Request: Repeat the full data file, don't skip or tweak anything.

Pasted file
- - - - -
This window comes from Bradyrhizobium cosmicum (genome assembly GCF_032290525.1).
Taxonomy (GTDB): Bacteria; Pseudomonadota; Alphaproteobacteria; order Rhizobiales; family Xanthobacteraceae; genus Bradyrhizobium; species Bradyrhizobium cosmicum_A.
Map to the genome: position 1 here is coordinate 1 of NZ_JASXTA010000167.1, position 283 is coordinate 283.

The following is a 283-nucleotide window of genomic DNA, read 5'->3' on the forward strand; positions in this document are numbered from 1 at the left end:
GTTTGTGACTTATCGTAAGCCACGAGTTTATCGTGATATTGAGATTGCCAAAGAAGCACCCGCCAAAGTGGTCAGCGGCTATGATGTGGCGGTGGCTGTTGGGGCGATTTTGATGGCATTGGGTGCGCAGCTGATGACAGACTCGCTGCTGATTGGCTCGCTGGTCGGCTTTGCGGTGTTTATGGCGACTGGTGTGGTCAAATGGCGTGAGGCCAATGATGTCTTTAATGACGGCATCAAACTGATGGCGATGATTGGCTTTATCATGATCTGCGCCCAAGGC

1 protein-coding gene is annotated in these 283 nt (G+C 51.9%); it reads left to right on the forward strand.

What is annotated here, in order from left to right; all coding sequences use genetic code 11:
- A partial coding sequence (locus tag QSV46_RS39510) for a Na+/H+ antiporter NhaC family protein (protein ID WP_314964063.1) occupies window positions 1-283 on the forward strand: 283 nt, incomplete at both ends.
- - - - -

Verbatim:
This window comes from Bradyrhizobium cosmicum (genome assembly GCF_032290525.1).
Taxonomy (GTDB): Bacteria; Pseudomonadota; Alphaproteobacteria; order Rhizobiales; family Xanthobacteraceae; genus Bradyrhizobium; species Bradyrhizobium cosmicum_A.
Map to the genome: position 1 here is coordinate 1 of NZ_JASXTA010000167.1, position 283 is coordinate 283.

The following is a 283-nucleotide window of genomic DNA, read 5'->3' on the forward strand; positions in this document are numbered from 1 at the left end:
GTTTGTGACTTATCGTAAGCCACGAGTTTATCGTGATATTGAGATTGCCAAAGAAGCACCCGCCAAAGTGGTCAGCGGCTATGATGTGGCGGTGGCTGTTGGGGCGATTTTGATGGCATTGGGTGCGCAGCTGATGACAGACTCGCTGCTGATTGGCTCGCTGGTCGGCTTTGCGGTGTTTATGGCGACTGGTGTGGTCAAATGGCGTGAGGCCAATGATGTCTTTAATGACGGCATCAAACTGATGGCGATGATTGGCTTTATCATGATCTGCGCCCAAGGC

1 protein-coding gene is annotated in these 283 nt (G+C 51.9%); it reads left to right on the forward strand.

What is annotated here, in order from left to right; all coding sequences use genetic code 11:
- A partial coding sequence (locus tag QSV46_RS39510) for a Na+/H+ antiporter NhaC family protein (protein ID WP_314964063.1) occupies window positions 1-283 on the forward strand: 283 nt, incomplete at both ends.